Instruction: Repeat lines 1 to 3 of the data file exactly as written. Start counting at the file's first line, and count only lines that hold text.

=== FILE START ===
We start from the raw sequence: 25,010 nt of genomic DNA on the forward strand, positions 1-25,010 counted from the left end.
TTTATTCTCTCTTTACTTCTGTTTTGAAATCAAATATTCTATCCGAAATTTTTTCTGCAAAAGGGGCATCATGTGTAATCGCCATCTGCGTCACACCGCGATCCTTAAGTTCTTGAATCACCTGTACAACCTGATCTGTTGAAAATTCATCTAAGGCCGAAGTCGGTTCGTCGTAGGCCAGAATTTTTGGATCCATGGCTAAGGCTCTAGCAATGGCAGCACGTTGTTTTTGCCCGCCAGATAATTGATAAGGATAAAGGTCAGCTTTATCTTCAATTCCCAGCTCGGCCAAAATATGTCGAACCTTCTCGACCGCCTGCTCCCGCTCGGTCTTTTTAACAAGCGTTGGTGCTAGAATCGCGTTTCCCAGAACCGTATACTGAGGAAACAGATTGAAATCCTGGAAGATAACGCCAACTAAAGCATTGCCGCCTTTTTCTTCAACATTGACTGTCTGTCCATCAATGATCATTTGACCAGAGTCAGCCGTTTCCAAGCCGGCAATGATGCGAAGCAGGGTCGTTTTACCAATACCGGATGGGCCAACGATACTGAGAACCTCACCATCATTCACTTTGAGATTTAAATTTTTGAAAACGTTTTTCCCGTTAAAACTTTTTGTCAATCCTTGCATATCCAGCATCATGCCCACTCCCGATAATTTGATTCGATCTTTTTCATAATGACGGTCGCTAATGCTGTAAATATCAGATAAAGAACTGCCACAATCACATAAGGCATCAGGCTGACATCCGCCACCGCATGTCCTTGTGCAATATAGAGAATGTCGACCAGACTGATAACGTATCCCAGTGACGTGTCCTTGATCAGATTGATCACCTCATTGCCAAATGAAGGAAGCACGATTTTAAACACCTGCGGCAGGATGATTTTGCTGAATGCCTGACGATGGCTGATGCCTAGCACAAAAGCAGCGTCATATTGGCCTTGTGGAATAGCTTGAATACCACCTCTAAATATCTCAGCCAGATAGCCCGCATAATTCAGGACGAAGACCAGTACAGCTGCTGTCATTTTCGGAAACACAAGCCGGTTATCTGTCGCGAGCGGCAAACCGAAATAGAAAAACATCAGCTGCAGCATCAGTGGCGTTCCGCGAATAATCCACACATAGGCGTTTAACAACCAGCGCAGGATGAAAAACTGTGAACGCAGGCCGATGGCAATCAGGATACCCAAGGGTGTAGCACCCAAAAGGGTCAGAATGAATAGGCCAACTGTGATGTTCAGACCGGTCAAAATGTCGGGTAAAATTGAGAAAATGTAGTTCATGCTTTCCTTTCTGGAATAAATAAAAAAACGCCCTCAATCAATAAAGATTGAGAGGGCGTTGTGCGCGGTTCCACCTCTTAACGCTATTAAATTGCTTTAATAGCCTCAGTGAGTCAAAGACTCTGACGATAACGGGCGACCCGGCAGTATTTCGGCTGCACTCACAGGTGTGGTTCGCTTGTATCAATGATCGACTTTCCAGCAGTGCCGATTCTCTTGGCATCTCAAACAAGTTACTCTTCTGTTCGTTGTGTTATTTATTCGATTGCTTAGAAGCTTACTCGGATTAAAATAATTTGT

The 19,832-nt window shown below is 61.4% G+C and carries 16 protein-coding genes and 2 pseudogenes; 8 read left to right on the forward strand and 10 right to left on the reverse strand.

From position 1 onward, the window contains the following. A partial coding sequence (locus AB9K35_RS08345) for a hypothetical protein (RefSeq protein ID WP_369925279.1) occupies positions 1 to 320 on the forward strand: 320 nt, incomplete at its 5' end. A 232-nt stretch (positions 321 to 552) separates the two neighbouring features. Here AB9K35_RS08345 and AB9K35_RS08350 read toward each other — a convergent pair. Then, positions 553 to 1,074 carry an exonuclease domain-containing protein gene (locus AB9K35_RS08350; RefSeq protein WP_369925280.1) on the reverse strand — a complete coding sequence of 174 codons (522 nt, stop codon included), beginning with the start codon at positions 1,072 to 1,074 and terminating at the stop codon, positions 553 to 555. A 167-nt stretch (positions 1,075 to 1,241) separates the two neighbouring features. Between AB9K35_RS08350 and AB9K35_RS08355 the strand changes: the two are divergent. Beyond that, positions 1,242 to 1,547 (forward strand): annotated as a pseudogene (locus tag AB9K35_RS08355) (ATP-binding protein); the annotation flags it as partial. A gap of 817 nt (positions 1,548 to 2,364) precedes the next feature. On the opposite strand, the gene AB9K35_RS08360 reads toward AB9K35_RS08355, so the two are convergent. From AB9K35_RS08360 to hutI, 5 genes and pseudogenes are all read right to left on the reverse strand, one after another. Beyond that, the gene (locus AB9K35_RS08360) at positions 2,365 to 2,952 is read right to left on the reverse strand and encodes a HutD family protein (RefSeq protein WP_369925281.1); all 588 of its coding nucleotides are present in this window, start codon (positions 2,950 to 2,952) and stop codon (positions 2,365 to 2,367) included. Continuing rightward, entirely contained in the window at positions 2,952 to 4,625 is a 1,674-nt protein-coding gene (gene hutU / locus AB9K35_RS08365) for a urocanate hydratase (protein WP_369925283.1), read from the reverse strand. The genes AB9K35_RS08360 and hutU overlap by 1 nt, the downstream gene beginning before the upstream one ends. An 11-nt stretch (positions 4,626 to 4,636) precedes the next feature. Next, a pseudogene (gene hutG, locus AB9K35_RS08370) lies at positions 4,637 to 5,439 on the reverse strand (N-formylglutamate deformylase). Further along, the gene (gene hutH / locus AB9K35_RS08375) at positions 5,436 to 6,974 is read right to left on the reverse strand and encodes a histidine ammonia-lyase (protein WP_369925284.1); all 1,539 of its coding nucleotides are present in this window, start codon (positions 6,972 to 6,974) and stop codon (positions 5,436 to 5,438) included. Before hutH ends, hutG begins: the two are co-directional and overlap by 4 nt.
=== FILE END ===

We start from the raw sequence: 25,010 nt of genomic DNA on the forward strand, positions 1-25,010 counted from the left end.
TTTATTCTCTCTTTACTTCTGTTTTGAAATCAAATATTCTATCCGAAATTTTTTCTGCAAAAGGGGCATCATGTGTAATCGCCATCTGCGTCACACCGCGATCCTTAAGTTCTTGAATCACCTGTACAACCTGATCTGTTGAAAATTCATCTAAGGCCGAAGTCGGTTCGTCGTAGGCCAGAATTTTTGGATCCATGGCTAAGGCTCTAGCAATGGCAGCACGTTGTTTTTGCCCGCCAGATAATTGATAAGGATAAAGGTCAGCTTTATCTTCAATTCCCAGCTCGGCCAAAATATGTCGAACCTTCTCGACCGCCTGCTCCCGCTCGGTCTTTTTAACAAGCGTTGGTGCTAGAATCGCGTTTCCCAGAACCGTATACTGAGGAAACAGATTGAAATCCTGGAAGATAACGCCAACTAAAGCATTGCCGCCTTTTTCTTCAACATTGACTGTCTGTCCATCAATGATCATTTGACCAGAGTCAGCCGTTTCCAAGCCGGCAATGATGCGAAGCAGGGTCGTTTTACCAATACCGGATGGGCCAACGATACTGAGAACCTCACCATCATTCACTTTGAGATTTAAATTTTTGAAAACGTTTTTCCCGTTAAAACTTTTTGTCAATCCTTGCATATCCAGCATCATGCCCACTCCCGATAATTTGATTCGATCTTTTTCATAATGACGGTCGCTAATGCTGTAAATATCAGATAAAGAACTGCCACAATCACATAAGGCATCAGGCTGACATCCGCCACCGCATGTCCTTGTGCAATATAGAGAATGTCGACCAGACTGATAACGTATCCCAGTGACGTGTCCTTGATCAGATTGATCACCTCATTGCCAAATGAAGGAAGCACGATTTTAAACACCTGCGGCAGGATGATTTTGCTGAATGCCTGACGATGGCTGATGCCTAGCACAAAAGCAGCGTCATATTGGCCTTGTGGAATAGCTTGAATACCACCTCTAAATATCTCAGCCAGATAGCCCGCATAATTCAGGACGAAGACCAGTACAGCTGCTGTCATTTTCGGAAACACAAGCCGGTTATCTGTCGCGAGCGGCAAACCGAAATAGAAAAACATCAGCTGCAGCATCAGTGGCGTTCCGCGAATAATCCACACATAGGCGTTTAACAACCAGCGCAGGATGAAAAACTGTGAACGCAGGCCGATGGCAATCAGGATACCCAAGGGTGTAGCACCCAAAAGGGTCAGAATGAATAGGCCAACTGTGATGTTCAGACCGGTCAAAATGTCGGGTAAAATTGAGAAAATGTAGTTCATGCTTTCCTTTCTGGAATAAATAAAAAAACGCCCTCAATCAATAAAGATTGAGAGGGCGTTGTGCGCGGTTCCACCTCTTAACGCTATTAAATTGCTTTAATAGCCTCAGTGAGTCAAAGACTCTGACGATAACGGGCGACCCGGCAGTATTTCGGCTGCACTCACAGGTGTGGTTCGCTTGTATCAATGATCGACTTTCCAGCAGTGCCGATTCTCTTGGCATCTCAAACAAGTTACTCTTCTGTTCGTTGTGTTATTTATTCGATTGCTTAGAAGCTTACTCGGATTAAAATAATTTGT

The 19,832-nt window shown below is 61.4% G+C and carries 16 protein-coding genes and 2 pseudogenes; 8 read left to right on the forward strand and 10 right to left on the reverse strand.